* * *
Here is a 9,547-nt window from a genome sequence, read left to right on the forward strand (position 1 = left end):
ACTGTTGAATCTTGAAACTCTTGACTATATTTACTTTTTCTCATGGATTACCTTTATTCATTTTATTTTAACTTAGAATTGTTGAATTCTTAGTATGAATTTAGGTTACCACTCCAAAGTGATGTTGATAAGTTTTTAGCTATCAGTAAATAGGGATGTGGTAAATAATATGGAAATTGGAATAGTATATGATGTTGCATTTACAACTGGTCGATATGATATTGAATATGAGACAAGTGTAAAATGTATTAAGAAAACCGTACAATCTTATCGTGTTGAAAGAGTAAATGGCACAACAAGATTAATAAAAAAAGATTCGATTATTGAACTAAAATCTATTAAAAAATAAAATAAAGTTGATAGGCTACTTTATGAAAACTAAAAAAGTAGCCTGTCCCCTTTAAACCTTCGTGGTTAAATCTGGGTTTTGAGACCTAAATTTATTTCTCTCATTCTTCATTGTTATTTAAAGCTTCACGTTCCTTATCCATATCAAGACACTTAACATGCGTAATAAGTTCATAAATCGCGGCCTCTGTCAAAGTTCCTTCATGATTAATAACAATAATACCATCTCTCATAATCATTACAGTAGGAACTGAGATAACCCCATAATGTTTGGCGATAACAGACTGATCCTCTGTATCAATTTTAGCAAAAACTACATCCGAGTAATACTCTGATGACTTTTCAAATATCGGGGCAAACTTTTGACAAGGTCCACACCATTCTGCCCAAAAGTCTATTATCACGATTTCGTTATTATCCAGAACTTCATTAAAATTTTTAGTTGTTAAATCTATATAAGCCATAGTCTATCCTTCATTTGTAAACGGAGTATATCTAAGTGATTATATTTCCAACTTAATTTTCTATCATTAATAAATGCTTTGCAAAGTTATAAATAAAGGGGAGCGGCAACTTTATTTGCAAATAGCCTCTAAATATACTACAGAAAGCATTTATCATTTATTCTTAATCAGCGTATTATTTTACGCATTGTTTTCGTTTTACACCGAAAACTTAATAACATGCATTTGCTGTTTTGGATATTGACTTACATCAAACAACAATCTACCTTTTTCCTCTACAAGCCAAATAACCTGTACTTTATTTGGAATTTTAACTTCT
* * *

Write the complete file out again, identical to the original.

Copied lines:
Here is a 9,547-nt window from a genome sequence, read left to right on the forward strand (position 1 = left end):
ACTGTTGAATCTTGAAACTCTTGACTATATTTACTTTTTCTCATGGATTACCTTTATTCATTTTATTTTAACTTAGAATTGTTGAATTCTTAGTATGAATTTAGGTTACCACTCCAAAGTGATGTTGATAAGTTTTTAGCTATCAGTAAATAGGGATGTGGTAAATAATATGGAAATTGGAATAGTATATGATGTTGCATTTACAACTGGTCGATATGATATTGAATATGAGACAAGTGTAAAATGTATTAAGAAAACCGTACAATCTTATCGTGTTGAAAGAGTAAATGGCACAACAAGATTAATAAAAAAAGATTCGATTATTGAACTAAAATCTATTAAAAAATAAAATAAAGTTGATAGGCTACTTTATGAAAACTAAAAAAGTAGCCTGTCCCCTTTAAACCTTCGTGGTTAAATCTGGGTTTTGAGACCTAAATTTATTTCTCTCATTCTTCATTGTTATTTAAAGCTTCACGTTCCTTATCCATATCAAGACACTTAACATGCGTAATAAGTTCATAAATCGCGGCCTCTGTCAAAGTTCCTTCATGATTAATAACAATAATACCATCTCTCATAATCATTACAGTAGGAACTGAGATAACCCCATAATGTTTGGCGATAACAGACTGATCCTCTGTATCAATTTTAGCAAAAACTACATCCGAGTAATACTCTGATGACTTTTCAAATATCGGGGCAAACTTTTGACAAGGTCCACACCATTCTGCCCAAAAGTCTATTATCACGATTTCGTTATTATCCAGAACTTCATTAAAATTTTTAGTTGTTAAATCTATATAAGCCATAGTCTATCCTTCATTTGTAAACGGAGTATATCTAAGTGATTATATTTCCAACTTAATTTTCTATCATTAATAAATGCTTTGCAAAGTTATAAATAAAGGGGAGCGGCAACTTTATTTGCAAATAGCCTCTAAATATACTACAGAAAGCATTTATCATTTATTCTTAATCAGCGTATTATTTTACGCATTGTTTTCGTTTTACACCGAAAACTTAATAACATGCATTTGCTGTTTTGGATATTGACTTACATCAAACAACAATCTACCTTTTTCCTCTACAAGCCAAATAACCTGTACTTTATTTGGAATTTTAACTTCT